I used to have trouble falling asleep when I first went to be at night. Now I take two tablespoons of tart cherry juice at bedtime and now fall asleep right away. I don't take it in the middle of the night because it has carbs (sugar).

I hope this information helps others as I know how debilating lack of sleep is during a restless night.

There's No Substitute for a Good Night's Sleep, UA Expert Says
By Robin TricolesUniversity Communications
March 13, 2018

Consistency is the key to sleeping well, says William "Scott" Killgore, director of the Social, Cognitive and Affective Neuroscience Lab in the Department of Psychiatry.
Consistency is the key to sleeping well, says William "Scott" Killgore, director of the Social, Cognitive and Affective Neuroscience Lab in the Department of Psychiatry.
William "Scott" Killgore
William "Scott" Killgore
Before the morning of Sept. 11, 2001, when two airplanes crashed into New York City's Twin Towers, William "Scott" Killgore knew little if anything about the science of sleep. Two decades later, he knows much more – specifically, how sleep affects human behavior, performance and well-being.

Killgore is the director of the Social, Cognitive and Affective Neuroscience Lab, known as the SCAN lab, in the UA Department of Psychiatry. Trained as a clinical neuropsychologist and research neuroscientist, Killgore researches the parts of the brain involved in emotional processes and cognitive performance. For the past decade, his work has focused on the mental health, well-being and performance of military personnel and combat veterans. His research is funded by the U.S. Department of Defense with the goal of trying to help people recover from traumatic injuries or traumatic stress.

Lo Que Pasa talked with Killgore, a professor in the Department of Psychiatry, about how sleep affects emotions, reasoning and decision making – and how caffeine can only go so far to make up for lack of sleep, a far too common condition.

You started your career studying adolescents and emotional regulation. What made you start studying sleep?

It was an accident. I was at Harvard doing research for my postdoc, and I was studying adolescents and emotional regulation. And then the Sept. 11 attacks happened. Afterwards, I talked with my wife and told her I felt a calling to go into the military. So, I applied to the Army to become a researcher, and they brought me in as an Army research psychologist at the Walter Reed Army Institute of Research. The lab I was assigned to was doing sleep deprivation research. I didn't know anything about sleep, but I learned. At first, I wasn't all that excited about the topic of sleep and sleep deprivation, but then I decided to combine my background in emotion and executive function research and applied it to studying the effects of sleep deprivation. That opened a whole new direction of research that had been virtually unexplored before. I was suddenly fascinated to investigate how lack of sleep affected emotional processing, judgment and decision making. Since then, it has become a rapidly growing area of research.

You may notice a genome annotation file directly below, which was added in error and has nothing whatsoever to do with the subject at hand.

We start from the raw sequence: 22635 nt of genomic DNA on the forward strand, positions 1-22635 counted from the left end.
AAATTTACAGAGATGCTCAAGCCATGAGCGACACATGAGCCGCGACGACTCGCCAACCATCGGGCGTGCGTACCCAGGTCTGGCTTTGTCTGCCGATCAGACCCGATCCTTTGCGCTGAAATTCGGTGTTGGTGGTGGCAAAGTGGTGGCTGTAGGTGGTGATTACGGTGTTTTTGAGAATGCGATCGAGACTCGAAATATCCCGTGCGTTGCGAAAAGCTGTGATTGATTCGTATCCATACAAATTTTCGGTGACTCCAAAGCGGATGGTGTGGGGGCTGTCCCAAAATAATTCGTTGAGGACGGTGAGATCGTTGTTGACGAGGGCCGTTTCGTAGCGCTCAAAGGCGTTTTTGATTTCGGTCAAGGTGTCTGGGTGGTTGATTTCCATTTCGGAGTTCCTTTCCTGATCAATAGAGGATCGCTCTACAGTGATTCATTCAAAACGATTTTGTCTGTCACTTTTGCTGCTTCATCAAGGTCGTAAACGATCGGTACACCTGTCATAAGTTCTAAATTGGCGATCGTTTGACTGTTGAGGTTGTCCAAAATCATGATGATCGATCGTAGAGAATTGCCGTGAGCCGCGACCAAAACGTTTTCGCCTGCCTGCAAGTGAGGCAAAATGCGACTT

You say that emotions affect sleep, and sleep affects emotions. What do you mean by that?

The classic way that psychiatry has looked at sleep is that your emotional problems are impairing your sleep. For example, when people have a psychiatric disturbance, such as depression or bipolar disorder, that leads them to have altered levels of arousal and brain functioning, and they can't sleep very well. It was generally assumed that the psychiatric condition led to bad sleep. We take it from the other direction; that is, getting adequate sleep is allowing your emotional circuitry to function normally. So, lack of sleep is altering the normal way that the brain works and can lead to dysfunctional emotional or cognitive functioning.

A lot of our work was built on a study that was conducted at Walter Reed years ago using PET, or positron emission tomography, a type of imaging. That research showed that when people are sleep deprived for 24 hours, the front part of their brain shows a decrease in metabolic activity, so they're essentially not "firing on all cylinders." The prefrontal cortex is the part of your brain that's involved in higher-level decision making, judgment and risk assessment. It regulates your emotions. It also seems to be one of the regions that is most affected when you're sleep deprived. It does most of the things that make us distinctly human.